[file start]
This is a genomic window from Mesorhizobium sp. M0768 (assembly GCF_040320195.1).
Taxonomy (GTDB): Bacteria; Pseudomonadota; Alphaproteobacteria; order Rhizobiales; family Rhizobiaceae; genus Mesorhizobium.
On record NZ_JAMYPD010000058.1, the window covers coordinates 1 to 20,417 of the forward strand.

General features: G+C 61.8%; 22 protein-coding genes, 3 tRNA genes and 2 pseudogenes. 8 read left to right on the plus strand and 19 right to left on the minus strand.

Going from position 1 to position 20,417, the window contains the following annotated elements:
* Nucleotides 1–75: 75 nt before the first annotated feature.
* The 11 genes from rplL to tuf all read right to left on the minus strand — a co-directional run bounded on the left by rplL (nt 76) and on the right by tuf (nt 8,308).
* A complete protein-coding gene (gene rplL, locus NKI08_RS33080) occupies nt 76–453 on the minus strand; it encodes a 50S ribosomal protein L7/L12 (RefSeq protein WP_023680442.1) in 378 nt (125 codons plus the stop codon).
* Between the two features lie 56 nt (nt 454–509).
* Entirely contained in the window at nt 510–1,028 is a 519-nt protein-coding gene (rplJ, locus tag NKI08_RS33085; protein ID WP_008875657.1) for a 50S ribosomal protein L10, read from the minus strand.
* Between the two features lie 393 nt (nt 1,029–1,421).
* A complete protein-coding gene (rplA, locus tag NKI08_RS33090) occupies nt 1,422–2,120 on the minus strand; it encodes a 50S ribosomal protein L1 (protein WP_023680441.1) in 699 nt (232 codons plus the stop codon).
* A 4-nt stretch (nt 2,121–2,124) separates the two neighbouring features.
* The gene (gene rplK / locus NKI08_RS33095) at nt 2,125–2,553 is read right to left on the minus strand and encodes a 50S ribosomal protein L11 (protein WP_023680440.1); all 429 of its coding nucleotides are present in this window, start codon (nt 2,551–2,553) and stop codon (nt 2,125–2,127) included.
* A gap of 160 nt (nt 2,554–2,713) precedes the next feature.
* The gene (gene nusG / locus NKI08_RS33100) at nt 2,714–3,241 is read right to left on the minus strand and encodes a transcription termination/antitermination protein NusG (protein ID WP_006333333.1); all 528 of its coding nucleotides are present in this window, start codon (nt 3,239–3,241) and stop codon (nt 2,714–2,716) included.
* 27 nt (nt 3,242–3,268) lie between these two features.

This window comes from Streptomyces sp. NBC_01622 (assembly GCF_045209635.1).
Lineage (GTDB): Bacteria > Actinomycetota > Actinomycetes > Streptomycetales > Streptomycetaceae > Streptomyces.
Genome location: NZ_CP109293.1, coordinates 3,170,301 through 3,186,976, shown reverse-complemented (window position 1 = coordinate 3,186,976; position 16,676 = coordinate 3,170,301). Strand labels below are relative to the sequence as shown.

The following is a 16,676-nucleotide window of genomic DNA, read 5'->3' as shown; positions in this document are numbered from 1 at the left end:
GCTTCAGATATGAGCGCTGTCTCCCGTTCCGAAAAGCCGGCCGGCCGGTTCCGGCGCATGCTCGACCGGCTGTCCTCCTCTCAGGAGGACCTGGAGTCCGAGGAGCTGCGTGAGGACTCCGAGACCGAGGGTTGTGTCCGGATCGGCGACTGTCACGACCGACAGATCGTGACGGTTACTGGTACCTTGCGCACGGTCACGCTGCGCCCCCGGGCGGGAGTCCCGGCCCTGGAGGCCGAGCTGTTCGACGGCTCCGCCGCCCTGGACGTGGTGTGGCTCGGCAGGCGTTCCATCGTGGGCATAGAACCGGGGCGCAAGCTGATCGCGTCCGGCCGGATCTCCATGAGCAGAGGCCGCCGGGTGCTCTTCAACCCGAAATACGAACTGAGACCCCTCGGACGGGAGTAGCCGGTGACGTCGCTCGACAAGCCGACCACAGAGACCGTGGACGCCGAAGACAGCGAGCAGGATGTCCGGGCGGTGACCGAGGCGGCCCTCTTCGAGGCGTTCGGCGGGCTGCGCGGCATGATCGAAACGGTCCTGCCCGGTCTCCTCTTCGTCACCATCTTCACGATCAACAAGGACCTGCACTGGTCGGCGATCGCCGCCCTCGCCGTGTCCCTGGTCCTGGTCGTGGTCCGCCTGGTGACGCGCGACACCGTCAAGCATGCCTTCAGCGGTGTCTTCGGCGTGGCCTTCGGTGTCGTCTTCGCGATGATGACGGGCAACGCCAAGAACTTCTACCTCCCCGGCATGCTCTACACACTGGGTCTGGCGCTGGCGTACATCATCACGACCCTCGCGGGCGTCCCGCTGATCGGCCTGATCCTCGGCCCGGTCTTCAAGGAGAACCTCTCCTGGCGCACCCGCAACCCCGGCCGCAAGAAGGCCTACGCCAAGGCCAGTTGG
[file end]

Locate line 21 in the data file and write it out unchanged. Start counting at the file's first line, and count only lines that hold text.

The following is a 16,676-nucleotide window of genomic DNA, read 5'->3' as shown; positions in this document are numbered from 1 at the left end: